Berry-w

SCIENCE

“Inside the tree leaf are different species of bacteria, millions of individual bacterial cells, fungi, nematodes and if these inhabitants of the leaf are taken away the leaf can no longer function.

This is also true for roots below ground. The root is made from conversation – between bacteria, fungi and the plant cell themselves. There is communication at the most intimate level, at the level of DNA from one cell to another. They are exchanging information, they are exchanging material. So the tree is a nexus, a hub for a set of relationships.

In fact, just to call something a tree, a noun – a singular being is wrong. This individuality is an illusion. All trees exist only in relationship. So do people.”

— David George Haskell (www.dghaskell.com)

Butterfly-w

MEDITATION

“If you are a poet, you will see clearly that there is a cloud floating in this sheet of paper. Without a cloud, there will be no rain; without rain, the trees cannot grow: and without trees, we cannot make paper. The cloud is essential for the paper to exist. If the cloud is not here, the sheet of paper cannot be here either. So we can say that the cloud and the paper inter-are.

“Interbeing” is a word that is not in the dictionary yet, but if we combine the prefix “inter” with the verb “to be”, we have a new verb, inter-be. Without a cloud, we cannot have paper, so we can say that the cloud and the sheet of paper inter-are.

If we look into this sheet of paper even more deeply, we can see the sunshine in it. If the sunshine is not there, the forest cannot grow. In fact nothing can grow. Even we cannot grow without sunshine. And so, we know that the sunshine is also in this sheet of paper. The paper and the sunshine inter-are. And if we continue to look we can see the logger who cut the tree and brought it to the mill to be transformed into paper. And we see the wheat. We know that the logger cannot exist without his daily bread, and therefore the wheat that became his bread is also in this sheet of paper. And the logger’s father and mother are in it too. When we look in this way we see that without all of these things, this sheet of paper cannot exist.”

— Thich Nhat Hanh (https://plumvillage.org/)

Forest-face-w

CONNECTION

If you enjoyed the film and this post, please connect with us. You can subscribe to our monthly blog posts at this link. We are a small group of friends trying to help people reconnect with nature. Our aim is simple. Helping people heal. Helping forests heal.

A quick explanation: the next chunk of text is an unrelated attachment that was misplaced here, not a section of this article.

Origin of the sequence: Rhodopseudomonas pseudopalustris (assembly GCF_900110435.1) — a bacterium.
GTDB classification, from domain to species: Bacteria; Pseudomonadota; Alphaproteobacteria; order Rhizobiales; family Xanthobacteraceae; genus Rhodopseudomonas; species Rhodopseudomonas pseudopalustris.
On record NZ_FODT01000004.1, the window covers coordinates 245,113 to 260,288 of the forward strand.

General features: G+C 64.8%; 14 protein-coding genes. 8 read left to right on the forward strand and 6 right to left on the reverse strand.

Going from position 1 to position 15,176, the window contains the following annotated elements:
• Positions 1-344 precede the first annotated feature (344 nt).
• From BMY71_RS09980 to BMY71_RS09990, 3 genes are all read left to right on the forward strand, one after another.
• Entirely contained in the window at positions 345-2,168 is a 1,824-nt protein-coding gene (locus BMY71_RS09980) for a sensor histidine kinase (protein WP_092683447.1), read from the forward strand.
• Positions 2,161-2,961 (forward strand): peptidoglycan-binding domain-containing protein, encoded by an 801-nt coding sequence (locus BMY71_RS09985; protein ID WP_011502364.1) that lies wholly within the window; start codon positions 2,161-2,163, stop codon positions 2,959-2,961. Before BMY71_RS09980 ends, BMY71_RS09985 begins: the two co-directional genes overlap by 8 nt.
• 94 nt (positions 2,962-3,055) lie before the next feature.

Please add to our collective knowledge by sharing your answer to this simple question in the comments section.
What have the trees taught you?

Iemon-trees-w

Forest Meditation and the Wavering Mind

The mind blows like the wind. It is difficult to control and hard to predict. Especially when it is troubled. Our patterns of thought may vary from scattered confusion or wavering indecision to a spiralling into negative thoughts.

At such times, the forests can offer us surprisingly simple ways to control the commotion in our head and turn a storm of thoughts into a gentle breeze. In this article we introduce you to the concept of forest mediation and offer some interesting examples to help you find your calm.
thoughts

What is Forest Meditation ?

It is a way of finding calm and balance with the help of nature. It helps us in becoming free of thoughts that trouble us or hinder us. By connecting with nature we are able to find answers to difficult questions and bring clarity to life.

In traditional meditation we withdraw our senses and focus inward to reach a state of inner peace. While in forest meditation we open our senses to experience the peace that exists in nature and deepen our realisation, that we are also a part of nature.

Forest meditation is the act of creating a healing experience for yourself. It is about finding the strength of mountains, the compassion of trees and the wisdom of water. The goal of forest meditation is to grow as a person. Above all it is a journey that creates lasting peace and serenity.

How is it different from traditional meditation?